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It is Special Olympics’ intent to take steps to help ensure the health and safety of all Special Olympics participants. All Special Olympics participants should remember that safety comes first and should take reasonable steps to help minimize the risks for concussion or other serious brain injuries.

Defining a Concussion
A concussion is defined by the Centers for Disease Control as a type of traumatic brain injury caused by a bump, blow, or jolt to the head as well as serial, cumulative hits to the head. Concussions can also occur from a blow to the body that causes the head and brain to move quickly back and forth—causing the brain to bounce around or twist within the skull. Although concussions are usually not life-threatening, their effects can be serious and therefore proper attention must be paid to individuals suspected of sustaining a concussion.

Suspected or Confirmed Concussion
Effective January 1, 2015, a participant who is suspected of sustaining a concussion in a practice, game or competition shall be removed from practice, play or competition at that time. If a qualified medical professional is available on-site to render an evaluation, that person shall have final authority as to whether or not a concussion is suspected. If applicable, the participant’s parent or guardian should be made aware that the participant is suspected of sustaining a concussion. When in doubt, sit them out”.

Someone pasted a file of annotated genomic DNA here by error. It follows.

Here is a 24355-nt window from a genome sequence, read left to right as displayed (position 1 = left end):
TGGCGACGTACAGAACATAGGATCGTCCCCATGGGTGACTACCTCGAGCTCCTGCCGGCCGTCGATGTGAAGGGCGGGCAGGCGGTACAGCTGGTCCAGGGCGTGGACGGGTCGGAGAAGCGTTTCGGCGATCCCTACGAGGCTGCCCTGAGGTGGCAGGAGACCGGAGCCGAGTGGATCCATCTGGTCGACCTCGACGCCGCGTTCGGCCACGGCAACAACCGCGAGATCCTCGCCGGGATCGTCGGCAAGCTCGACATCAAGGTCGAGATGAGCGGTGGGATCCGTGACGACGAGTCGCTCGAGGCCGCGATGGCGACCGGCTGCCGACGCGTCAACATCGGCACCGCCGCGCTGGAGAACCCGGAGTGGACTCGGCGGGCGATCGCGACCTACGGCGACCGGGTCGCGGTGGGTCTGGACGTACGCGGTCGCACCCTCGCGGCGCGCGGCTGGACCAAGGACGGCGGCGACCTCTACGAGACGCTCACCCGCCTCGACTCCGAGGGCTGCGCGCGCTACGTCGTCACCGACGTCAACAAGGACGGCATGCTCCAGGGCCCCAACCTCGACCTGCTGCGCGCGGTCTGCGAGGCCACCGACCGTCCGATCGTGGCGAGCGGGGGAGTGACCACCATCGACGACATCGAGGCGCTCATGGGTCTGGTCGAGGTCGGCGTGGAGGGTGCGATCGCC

Return to Play
A participant who has been removed from practice, play or competition due to a suspected concussion may not participate in Special Olympics sports activities until either of the following occurs:

1) At least seven (7) consecutive days have passed since the participant was removed from play and a
currently licensed, qualified medical professional provides written clearance for the participant to return to
practice, play and competition.

2) A currently licensed, qualified medical professional determines that the participant did not suffer a
concussion and provides written clearance for the participant to return to practice play immediately.

3) Written clearance in either of the scenarios above shall become a permanent record.
a. This includes Unified Partners
b. The athlete cannot return to practice without written clearance. This carries over into new sports.
Once the athlete and/or Partner is pulled from practice, they cannot return without clearance
even if they stay out for an entire year.

Required Training and Timeline
All Coaches are required to complete the following concussion awareness training courses:

The Concussion Awareness Training Course can now be accessed through the Special Olympics Learning Portal. This is the same learning portal you will find the Protective Behaviors Training, you will use the same login to access this, you can find the Concussion training in the catalogue section.

Find the Instructions on how to set up/sign into your account on the Learning Portal Here

Find the Special Olympics Learning Portal Here

Your certificate of completion will automatically be sent to the SONM office.

Frequency of Training
Concussion awareness training must be completed by all Coaches at least once every three years and is recommended for all Unified Partners.